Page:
The Current Population Survey’s American Social and Economic Supplement (ASEC), shows the share of seniors living with their children or other relatives has grown over the past 20 years, from an average of 6.6% over the years 1994-1998 to 7.3% in 2013. These data are volatile year to year, but the overall trend is clearly upward, as the “unadjusted” line in the chart below shows. (Confusingly, different government surveys report seniors’ living arrangements differently. . . .)
Note: based on CPS ASEC 1994-2013, via IPUMS site. See longer note at end of post.
The rise in seniors living with relatives isn’t due to the recession or to changing attitudes: rather, it’s because of demographic shifts. For instance, the share of seniors who are 80 or older grew from 22% in 1994 to 25% in 2013. Furthermore, the share of seniors who were born outside the U.S. grew from 8% in 1994 to 13% in 2013. As the next section will show, older seniors and foreign-born seniors are much likelier to live with relatives than other seniors are.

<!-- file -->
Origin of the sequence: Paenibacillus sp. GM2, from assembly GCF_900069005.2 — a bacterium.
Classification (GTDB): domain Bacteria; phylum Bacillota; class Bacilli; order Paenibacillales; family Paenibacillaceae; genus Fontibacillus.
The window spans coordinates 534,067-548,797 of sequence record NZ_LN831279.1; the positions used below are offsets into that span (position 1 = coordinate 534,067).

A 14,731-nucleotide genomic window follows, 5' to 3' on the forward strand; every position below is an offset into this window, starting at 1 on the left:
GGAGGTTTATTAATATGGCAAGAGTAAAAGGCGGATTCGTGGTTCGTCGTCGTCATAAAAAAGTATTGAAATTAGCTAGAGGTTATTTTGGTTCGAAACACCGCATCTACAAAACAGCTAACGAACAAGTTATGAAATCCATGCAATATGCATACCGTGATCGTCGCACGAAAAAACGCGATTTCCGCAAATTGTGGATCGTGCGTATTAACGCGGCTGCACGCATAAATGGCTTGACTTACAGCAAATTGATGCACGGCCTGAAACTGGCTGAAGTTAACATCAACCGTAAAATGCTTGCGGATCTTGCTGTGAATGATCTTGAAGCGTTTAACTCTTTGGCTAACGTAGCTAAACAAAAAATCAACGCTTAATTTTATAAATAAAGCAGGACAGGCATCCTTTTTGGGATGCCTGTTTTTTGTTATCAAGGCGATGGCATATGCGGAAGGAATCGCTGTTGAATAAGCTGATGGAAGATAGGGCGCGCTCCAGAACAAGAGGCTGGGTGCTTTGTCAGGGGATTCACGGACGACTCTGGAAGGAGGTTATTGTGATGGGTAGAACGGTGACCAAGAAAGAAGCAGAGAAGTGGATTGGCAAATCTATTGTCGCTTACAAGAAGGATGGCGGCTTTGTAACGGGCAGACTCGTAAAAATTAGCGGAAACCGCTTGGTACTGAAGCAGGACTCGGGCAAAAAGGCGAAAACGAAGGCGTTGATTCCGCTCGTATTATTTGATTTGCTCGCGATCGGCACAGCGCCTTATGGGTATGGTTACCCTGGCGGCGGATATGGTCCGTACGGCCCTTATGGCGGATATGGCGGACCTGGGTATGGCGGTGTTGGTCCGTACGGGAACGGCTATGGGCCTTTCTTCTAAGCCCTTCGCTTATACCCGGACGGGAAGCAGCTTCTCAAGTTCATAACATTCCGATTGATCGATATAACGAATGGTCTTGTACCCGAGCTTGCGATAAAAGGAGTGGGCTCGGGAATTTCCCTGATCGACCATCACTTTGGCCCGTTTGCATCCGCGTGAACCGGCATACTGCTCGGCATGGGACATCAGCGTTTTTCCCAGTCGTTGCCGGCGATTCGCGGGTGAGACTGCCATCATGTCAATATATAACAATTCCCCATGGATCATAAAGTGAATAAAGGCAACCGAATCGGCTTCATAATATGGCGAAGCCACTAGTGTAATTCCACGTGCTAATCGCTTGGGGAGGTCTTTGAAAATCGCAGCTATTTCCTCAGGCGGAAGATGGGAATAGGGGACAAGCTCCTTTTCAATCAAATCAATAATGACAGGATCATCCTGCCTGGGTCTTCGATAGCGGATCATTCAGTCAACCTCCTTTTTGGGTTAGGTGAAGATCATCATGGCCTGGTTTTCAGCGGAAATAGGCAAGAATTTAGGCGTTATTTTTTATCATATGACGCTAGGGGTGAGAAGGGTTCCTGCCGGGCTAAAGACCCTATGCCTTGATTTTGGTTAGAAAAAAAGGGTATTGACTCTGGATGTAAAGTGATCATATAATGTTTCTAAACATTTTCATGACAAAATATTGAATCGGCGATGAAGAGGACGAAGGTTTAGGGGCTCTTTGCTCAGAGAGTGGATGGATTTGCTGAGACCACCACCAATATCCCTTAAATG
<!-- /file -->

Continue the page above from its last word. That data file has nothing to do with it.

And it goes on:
Adjusting for demographics, including age, marital status, sex, race, ethnicity, and nativity, the trend in seniors living with relatives is actually slightly downward over the past two decades. That means that a senior with particular demographics – say, a widowed 74-year-old white woman born in the U.S. – is no more likely to live with relatives today than someone with the same demographics twenty years ago. In other words, the changing demographics of America’s seniors explain why more of them are living with relatives.
(For the rest of the story, click the link.)